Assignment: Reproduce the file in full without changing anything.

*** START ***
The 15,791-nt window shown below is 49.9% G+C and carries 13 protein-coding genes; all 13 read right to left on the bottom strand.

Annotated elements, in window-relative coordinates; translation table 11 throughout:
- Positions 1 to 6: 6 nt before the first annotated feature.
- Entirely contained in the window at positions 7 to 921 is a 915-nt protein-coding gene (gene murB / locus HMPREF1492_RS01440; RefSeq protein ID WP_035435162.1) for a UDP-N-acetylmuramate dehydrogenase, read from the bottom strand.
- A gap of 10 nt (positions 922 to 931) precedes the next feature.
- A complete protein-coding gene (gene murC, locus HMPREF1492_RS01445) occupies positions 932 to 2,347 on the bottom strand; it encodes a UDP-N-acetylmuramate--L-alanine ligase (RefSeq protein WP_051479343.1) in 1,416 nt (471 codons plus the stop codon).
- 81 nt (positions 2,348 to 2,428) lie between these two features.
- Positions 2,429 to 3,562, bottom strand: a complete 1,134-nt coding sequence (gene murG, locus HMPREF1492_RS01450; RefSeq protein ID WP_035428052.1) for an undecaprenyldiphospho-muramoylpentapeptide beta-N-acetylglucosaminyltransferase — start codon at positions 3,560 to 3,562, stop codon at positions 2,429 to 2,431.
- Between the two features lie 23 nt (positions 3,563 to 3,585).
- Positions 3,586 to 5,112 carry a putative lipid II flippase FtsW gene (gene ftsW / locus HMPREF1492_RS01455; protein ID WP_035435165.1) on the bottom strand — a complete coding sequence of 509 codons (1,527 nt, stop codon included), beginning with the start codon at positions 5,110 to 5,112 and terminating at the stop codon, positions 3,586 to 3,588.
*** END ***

The 15,791-nt window shown below is 49.9% G+C and carries 13 protein-coding genes; all 13 read right to left on the bottom strand.

Annotated elements, in window-relative coordinates; translation table 11 throughout:
- Positions 1 to 6: 6 nt before the first annotated feature.
- Entirely contained in the window at positions 7 to 921 is a 915-nt protein-coding gene (gene murB / locus HMPREF1492_RS01440; RefSeq protein ID WP_035435162.1) for a UDP-N-acetylmuramate dehydrogenase, read from the bottom strand.
- A gap of 10 nt (positions 922 to 931) precedes the next feature.
- A complete protein-coding gene (gene murC, locus HMPREF1492_RS01445) occupies positions 932 to 2,347 on the bottom strand; it encodes a UDP-N-acetylmuramate--L-alanine ligase (RefSeq protein WP_051479343.1) in 1,416 nt (471 codons plus the stop codon).
- 81 nt (positions 2,348 to 2,428) lie between these two features.
- Positions 2,429 to 3,562, bottom strand: a complete 1,134-nt coding sequence (gene murG, locus HMPREF1492_RS01450; RefSeq protein ID WP_035428052.1) for an undecaprenyldiphospho-muramoylpentapeptide beta-N-acetylglucosaminyltransferase — start codon at positions 3,560 to 3,562, stop codon at positions 2,429 to 2,431.
- Between the two features lie 23 nt (positions 3,563 to 3,585).
- Positions 3,586 to 5,112 carry a putative lipid II flippase FtsW gene (gene ftsW / locus HMPREF1492_RS01455; protein ID WP_035435165.1) on the bottom strand — a complete coding sequence of 509 codons (1,527 nt, stop codon included), beginning with the start codon at positions 5,110 to 5,112 and terminating at the stop codon, positions 3,586 to 3,588.